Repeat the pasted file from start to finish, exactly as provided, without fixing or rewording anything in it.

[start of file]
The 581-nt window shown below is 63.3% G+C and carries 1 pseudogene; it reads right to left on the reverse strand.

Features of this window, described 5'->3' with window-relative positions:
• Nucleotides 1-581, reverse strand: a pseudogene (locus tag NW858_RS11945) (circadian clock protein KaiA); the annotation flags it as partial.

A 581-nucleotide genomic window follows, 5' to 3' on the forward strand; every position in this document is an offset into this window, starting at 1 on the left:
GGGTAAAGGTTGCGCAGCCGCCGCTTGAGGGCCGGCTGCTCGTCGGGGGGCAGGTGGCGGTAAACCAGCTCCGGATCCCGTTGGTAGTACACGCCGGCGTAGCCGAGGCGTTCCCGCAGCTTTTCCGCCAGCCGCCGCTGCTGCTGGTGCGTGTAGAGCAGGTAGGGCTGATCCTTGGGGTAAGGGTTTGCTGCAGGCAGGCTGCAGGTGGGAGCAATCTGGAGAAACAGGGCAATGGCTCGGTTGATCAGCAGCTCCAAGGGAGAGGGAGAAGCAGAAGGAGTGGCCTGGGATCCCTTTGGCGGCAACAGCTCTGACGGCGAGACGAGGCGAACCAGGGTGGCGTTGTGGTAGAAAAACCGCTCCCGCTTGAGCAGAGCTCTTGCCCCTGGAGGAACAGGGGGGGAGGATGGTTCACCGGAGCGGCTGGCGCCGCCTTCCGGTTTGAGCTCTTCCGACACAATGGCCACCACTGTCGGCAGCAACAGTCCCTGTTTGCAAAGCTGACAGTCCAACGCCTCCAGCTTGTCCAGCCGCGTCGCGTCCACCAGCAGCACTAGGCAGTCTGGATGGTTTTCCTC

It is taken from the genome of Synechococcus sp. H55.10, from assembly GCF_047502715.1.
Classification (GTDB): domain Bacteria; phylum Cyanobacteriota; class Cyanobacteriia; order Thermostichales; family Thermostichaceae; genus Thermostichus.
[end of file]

The 581-nt window shown below is 63.3% G+C and carries 1 pseudogene; it reads right to left on the reverse strand.

Features of this window, described 5'->3' with window-relative positions:
• Nucleotides 1-581, reverse strand: a pseudogene (locus tag NW858_RS11945) (circadian clock protein KaiA); the annotation flags it as partial.

A 581-nucleotide genomic window follows, 5' to 3' on the forward strand; every position in this document is an offset into this window, starting at 1 on the left:
GGGTAAAGGTTGCGCAGCCGCCGCTTGAGGGCCGGCTGCTCGTCGGGGGGCAGGTGGCGGTAAACCAGCTCCGGATCCCGTTGGTAGTACACGCCGGCGTAGCCGAGGCGTTCCCGCAGCTTTTCCGCCAGCCGCCGCTGCTGCTGGTGCGTGTAGAGCAGGTAGGGCTGATCCTTGGGGTAAGGGTTTGCTGCAGGCAGGCTGCAGGTGGGAGCAATCTGGAGAAACAGGGCAATGGCTCGGTTGATCAGCAGCTCCAAGGGAGAGGGAGAAGCAGAAGGAGTGGCCTGGGATCCCTTTGGCGGCAACAGCTCTGACGGCGAGACGAGGCGAACCAGGGTGGCGTTGTGGTAGAAAAACCGCTCCCGCTTGAGCAGAGCTCTTGCCCCTGGAGGAACAGGGGGGGAGGATGGTTCACCGGAGCGGCTGGCGCCGCCTTCCGGTTTGAGCTCTTCCGACACAATGGCCACCACTGTCGGCAGCAACAGTCCCTGTTTGCAAAGCTGACAGTCCAACGCCTCCAGCTTGTCCAGCCGCGTCGCGTCCACCAGCAGCACTAGGCAGTCTGGATGGTTTTCCTC

It is taken from the genome of Synechococcus sp. H55.10, from assembly GCF_047502715.1.
Classification (GTDB): domain Bacteria; phylum Cyanobacteriota; class Cyanobacteriia; order Thermostichales; family Thermostichaceae; genus Thermostichus.